What to Do If There’s a Bat in Your House (and How to Keep Bats Out)
After a bat in my home tested positive for rabies, my entire family had to get rabies shots
The good news: Only one or two people die from rabid bat bites in the United States each year. But it does happen. I live in a suburb close to New York City and have had two bats in my house. The first one was rabid.
We came home one day a few years ago to find a bat perched next to the window in our master bedroom. We called animal control and asked if the bat could be released in a nearby reservation. The animal control officer told us that the bat needed to be tested for rabies, and that eight bats had recently been found in homes in the area.
Rabies is found in the brain of an animal, so testing it for rabies requires killing it. I like bats. Any animal that eats its weight in mosquitoes is good. I felt bad about having the bat destroyed and was sure that we weren’t bitten. The animal control officer explained that a bat’s teeth are razor sharp, and that it’s very possible to be bitten without knowing it.
“It’s like when you cut yourself with a sharp knife,” says Dick Ash, animal control officer in South Orange, New Jersey. “You don’t feel it. If the knife is dull, it would hurt immediately. A bat’s teeth are like a sharp knife.”
Related: What to Do if You Encounter a Snake
A few days later, we got a phone call saying that the bat tested positive for rabies. This meant that everyone in my house — me, my husband, our son and even our cat — needed rabies shots. (Fortunately, the cat had already his annual rabies shot and was covered.)
Later that day, the three of us were at the emergency room at our local hospital. My husband and I had to get a tetanus shot. (Our son had had one recently.) Next was the rabies vaccine. My son and I had to get three shots that day. Because my husband’s a big guy, he had to get four. We had to return three more times for additional shots.
What to do if you see a bat in your home
If you see a bat in your home, call animal control or a public health agency for help. To encourage the bat to leave on its own, The Humane Society of the United States recommends closing interior doors and giving the bat a way to get outside. (Open a window, for instance.)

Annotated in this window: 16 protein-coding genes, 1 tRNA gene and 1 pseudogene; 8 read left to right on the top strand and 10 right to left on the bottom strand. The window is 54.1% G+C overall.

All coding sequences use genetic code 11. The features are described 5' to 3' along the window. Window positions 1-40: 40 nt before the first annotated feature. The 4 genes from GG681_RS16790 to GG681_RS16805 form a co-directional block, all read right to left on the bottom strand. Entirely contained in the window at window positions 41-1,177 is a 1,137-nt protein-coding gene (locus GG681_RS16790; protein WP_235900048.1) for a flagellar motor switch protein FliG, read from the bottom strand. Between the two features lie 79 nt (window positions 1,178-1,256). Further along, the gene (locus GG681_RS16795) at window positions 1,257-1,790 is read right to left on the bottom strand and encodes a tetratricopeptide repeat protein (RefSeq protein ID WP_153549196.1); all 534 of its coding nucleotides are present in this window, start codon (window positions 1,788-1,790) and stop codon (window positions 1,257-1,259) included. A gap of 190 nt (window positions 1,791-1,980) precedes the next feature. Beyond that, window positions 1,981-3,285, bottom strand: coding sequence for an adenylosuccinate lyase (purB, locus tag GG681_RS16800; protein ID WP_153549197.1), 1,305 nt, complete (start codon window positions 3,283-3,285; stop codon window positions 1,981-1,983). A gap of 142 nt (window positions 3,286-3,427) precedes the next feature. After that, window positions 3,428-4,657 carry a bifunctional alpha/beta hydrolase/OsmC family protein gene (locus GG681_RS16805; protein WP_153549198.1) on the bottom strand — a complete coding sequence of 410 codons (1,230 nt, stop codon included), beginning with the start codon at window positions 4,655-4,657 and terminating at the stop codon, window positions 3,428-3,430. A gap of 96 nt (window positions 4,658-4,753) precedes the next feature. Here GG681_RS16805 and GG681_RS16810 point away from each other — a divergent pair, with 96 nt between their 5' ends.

The Centers for Disease Control and Prevention (CDC) offers tips for how to catch a bat in your home, suggesting that you don a pair of leather work gloves, approach the bat slowly after it lands (never try to catch a flying bat) and cover it with a cardboard box or empty coffee can. But some animal control experts say you shouldn’t try to catch it at all.
Keeping bats out of your home
We still don’t know how the first bat entered our home. The second bat, which wasn’t rabid, entered through a nickel-sized hole in a screened window courtesy of our cat. Bats, which are active during late spring and throughout the summer, have accordion-like bodies and can squeeze through tiny openings.
The CDC suggests these steps for bat-proofing your home:
- Examine your home for holes — even tiny ones. Check your attic, basement, window screens and screen doors. Caulk or repair the holes.
- Make sure all open windows have secure screens with no gaps around the sides.
- Caulk any openings around doors and make sure doors to the outside are tightly closed.
- Use chimney caps and draft guards beneath the door to the attic.
- Fill electrical and plumbing holes with stainless steel wool or caulking.
The bat in our house was a brown bat. These are endangered due to White Nose Syndrome, a disease spreading rapidly throughout the northeast, killing bats in large numbers.
Bats are amazing creatures that do the world good. Since they live in almost every corner of the world (except in places with extreme heat or cold), you'll probably see one at some point. Just hope the bat's not in your house when you do.